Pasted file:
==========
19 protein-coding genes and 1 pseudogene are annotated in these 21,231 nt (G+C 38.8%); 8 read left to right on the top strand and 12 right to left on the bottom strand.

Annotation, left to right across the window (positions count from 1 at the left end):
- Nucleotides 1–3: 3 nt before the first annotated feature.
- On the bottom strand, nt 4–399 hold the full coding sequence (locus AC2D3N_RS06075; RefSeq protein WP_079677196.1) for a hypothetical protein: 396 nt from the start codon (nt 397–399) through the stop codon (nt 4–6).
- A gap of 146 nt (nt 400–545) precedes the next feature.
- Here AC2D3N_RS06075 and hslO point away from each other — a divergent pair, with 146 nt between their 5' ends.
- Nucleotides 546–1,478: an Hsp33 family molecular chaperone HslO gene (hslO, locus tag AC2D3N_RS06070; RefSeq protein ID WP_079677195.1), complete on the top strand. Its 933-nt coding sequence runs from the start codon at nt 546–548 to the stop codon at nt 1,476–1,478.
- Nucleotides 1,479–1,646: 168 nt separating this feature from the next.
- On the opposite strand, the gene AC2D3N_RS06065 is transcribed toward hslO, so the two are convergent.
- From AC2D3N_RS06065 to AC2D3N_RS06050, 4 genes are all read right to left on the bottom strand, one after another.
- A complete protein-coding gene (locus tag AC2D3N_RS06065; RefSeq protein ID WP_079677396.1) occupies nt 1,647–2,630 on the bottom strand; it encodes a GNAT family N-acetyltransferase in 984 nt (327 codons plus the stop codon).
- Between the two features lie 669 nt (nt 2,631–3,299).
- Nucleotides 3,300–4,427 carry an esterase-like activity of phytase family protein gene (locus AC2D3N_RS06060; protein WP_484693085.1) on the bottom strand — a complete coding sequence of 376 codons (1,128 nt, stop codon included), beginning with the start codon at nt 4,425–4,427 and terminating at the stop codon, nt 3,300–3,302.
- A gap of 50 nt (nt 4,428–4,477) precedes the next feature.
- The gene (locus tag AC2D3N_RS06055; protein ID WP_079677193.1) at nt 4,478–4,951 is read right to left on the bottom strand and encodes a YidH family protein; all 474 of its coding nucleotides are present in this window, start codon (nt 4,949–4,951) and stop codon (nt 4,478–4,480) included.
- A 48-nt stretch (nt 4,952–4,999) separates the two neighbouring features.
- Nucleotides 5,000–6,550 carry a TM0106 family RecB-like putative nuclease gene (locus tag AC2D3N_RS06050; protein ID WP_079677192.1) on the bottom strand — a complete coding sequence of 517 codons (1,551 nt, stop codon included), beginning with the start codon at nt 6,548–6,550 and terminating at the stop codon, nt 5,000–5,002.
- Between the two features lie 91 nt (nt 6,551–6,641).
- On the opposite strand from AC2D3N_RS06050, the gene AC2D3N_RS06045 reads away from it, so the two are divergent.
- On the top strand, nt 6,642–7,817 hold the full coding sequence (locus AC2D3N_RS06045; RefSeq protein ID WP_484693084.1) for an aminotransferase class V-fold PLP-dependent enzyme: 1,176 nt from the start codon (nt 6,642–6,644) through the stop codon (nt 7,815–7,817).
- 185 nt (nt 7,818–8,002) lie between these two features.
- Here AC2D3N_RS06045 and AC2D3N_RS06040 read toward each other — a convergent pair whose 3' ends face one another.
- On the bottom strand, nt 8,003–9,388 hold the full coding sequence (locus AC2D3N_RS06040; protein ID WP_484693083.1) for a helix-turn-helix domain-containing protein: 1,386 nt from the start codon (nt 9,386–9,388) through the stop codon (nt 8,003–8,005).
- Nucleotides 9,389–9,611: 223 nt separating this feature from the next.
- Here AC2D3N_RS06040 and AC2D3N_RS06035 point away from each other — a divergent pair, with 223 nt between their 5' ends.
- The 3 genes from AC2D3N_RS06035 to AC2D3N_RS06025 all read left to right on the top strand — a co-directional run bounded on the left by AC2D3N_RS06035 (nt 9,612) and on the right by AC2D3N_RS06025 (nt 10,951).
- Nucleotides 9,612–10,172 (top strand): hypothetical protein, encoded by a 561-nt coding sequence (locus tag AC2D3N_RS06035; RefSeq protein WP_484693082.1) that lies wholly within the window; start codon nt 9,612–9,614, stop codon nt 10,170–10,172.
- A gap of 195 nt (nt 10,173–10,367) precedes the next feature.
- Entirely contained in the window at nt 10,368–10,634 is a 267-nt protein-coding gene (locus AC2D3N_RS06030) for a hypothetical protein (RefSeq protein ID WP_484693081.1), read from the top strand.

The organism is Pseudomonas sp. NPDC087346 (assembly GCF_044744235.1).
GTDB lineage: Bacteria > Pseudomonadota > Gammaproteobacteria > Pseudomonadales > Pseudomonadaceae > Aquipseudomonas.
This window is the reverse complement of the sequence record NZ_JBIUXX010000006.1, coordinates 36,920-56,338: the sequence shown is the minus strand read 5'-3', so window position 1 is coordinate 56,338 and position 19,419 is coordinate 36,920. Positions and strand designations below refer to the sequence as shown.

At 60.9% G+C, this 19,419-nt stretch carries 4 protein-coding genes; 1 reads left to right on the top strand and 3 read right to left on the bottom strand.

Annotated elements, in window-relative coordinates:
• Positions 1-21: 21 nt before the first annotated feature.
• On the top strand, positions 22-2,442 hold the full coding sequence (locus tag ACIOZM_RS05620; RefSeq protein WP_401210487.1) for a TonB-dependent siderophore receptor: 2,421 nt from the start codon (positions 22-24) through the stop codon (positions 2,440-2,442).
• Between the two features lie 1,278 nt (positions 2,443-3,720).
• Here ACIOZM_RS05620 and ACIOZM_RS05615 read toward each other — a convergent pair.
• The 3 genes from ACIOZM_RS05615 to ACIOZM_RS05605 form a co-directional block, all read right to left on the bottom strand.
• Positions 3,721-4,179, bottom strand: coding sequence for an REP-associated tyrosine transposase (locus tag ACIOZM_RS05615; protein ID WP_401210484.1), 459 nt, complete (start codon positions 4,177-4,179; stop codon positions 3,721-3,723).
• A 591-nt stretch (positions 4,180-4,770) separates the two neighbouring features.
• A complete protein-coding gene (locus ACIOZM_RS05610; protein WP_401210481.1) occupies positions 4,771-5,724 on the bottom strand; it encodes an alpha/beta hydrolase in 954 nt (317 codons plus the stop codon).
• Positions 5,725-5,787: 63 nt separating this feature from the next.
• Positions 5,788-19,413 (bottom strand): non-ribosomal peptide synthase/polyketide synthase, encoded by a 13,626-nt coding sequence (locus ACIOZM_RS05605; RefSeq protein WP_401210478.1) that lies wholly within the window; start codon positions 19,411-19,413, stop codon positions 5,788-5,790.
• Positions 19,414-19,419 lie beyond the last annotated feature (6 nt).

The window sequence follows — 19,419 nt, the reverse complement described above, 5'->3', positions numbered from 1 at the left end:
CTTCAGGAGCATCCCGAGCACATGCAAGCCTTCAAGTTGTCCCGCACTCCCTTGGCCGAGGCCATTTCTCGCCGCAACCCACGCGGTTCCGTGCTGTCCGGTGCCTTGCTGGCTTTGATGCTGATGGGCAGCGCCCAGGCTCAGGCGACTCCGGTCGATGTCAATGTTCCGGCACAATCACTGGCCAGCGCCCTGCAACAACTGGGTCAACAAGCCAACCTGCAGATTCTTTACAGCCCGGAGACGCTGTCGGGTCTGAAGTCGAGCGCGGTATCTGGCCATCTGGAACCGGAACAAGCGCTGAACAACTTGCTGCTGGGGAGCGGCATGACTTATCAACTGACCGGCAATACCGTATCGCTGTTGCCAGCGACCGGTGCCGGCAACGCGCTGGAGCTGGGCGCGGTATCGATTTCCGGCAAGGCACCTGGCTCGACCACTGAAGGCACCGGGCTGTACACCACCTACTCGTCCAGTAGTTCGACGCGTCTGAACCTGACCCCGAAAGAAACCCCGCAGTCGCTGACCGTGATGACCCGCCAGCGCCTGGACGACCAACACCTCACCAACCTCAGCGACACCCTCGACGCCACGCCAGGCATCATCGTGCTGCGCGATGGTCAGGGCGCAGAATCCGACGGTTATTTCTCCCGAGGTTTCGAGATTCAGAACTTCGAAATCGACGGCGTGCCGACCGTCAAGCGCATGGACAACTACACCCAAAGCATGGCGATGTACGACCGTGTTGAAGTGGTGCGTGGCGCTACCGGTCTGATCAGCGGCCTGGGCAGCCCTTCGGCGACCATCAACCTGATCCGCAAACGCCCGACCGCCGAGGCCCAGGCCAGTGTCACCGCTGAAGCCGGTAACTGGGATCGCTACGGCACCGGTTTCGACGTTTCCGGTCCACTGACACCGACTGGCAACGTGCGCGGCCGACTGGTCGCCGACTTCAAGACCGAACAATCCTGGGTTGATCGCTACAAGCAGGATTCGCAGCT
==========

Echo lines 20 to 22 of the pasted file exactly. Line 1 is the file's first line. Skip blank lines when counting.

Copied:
- On the top strand, nt 6,642–7,817 hold the full coding sequence (locus AC2D3N_RS06045; RefSeq protein ID WP_484693084.1) for an aminotransferase class V-fold PLP-dependent enzyme: 1,176 nt from the start codon (nt 6,642–6,644) through the stop codon (nt 7,815–7,817).
- 185 nt (nt 7,818–8,002) lie between these two features.
- Here AC2D3N_RS06045 and AC2D3N_RS06040 read toward each other — a convergent pair whose 3' ends face one another.